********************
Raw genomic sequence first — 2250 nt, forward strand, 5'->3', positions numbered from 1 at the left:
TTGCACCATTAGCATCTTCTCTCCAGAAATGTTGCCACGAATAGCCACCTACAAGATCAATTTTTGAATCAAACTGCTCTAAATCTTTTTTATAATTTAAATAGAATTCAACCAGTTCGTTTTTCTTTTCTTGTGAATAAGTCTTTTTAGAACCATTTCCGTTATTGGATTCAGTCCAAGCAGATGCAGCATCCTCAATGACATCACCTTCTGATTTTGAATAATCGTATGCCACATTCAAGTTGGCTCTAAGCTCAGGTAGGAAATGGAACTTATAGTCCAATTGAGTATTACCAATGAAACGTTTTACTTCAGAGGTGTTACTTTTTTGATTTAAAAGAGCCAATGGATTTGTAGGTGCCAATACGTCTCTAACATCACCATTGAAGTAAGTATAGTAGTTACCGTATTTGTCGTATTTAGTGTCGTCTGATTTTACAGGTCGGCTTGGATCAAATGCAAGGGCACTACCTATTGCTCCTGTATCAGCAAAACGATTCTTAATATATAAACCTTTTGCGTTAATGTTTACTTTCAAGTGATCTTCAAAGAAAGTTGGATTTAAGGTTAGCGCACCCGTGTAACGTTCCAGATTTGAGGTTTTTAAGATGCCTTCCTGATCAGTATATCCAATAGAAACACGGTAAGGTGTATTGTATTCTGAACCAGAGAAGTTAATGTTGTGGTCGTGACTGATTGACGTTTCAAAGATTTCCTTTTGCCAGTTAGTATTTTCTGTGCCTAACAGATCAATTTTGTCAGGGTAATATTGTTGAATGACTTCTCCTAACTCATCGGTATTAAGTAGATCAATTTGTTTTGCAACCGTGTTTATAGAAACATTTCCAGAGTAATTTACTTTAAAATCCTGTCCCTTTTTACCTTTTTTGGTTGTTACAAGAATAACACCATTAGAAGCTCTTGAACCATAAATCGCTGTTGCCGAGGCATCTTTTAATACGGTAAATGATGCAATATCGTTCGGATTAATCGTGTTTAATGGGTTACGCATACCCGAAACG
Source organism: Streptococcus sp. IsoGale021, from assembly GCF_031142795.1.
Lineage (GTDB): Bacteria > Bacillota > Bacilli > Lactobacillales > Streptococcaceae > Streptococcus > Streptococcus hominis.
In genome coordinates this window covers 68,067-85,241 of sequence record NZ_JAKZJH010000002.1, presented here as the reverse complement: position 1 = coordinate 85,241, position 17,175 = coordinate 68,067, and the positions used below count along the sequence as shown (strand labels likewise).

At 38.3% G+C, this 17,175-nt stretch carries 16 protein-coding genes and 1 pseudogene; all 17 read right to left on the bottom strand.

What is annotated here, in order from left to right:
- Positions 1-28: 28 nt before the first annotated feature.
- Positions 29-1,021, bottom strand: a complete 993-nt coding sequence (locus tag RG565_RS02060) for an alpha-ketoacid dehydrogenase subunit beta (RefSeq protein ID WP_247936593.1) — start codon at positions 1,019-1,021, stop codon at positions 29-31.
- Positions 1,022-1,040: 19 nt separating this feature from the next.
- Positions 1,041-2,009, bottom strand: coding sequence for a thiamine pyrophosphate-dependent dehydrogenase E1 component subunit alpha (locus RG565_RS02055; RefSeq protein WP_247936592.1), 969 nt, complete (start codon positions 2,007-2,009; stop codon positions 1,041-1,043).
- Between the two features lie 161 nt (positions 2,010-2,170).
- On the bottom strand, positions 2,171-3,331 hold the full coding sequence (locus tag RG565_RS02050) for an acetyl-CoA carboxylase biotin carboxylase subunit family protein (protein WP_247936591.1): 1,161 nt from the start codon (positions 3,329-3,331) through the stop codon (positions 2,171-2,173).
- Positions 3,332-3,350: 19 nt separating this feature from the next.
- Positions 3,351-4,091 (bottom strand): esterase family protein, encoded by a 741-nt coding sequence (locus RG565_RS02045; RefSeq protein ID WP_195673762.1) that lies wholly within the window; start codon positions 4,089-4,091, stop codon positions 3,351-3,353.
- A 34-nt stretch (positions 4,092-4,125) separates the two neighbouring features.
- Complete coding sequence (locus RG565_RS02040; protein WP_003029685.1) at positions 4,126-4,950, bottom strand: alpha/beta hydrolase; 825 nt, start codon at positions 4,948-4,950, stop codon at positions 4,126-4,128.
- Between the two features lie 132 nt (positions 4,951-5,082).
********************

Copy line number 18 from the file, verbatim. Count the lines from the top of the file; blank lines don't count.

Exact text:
- Between the two features lie 132 nt (positions 4,951-5,082).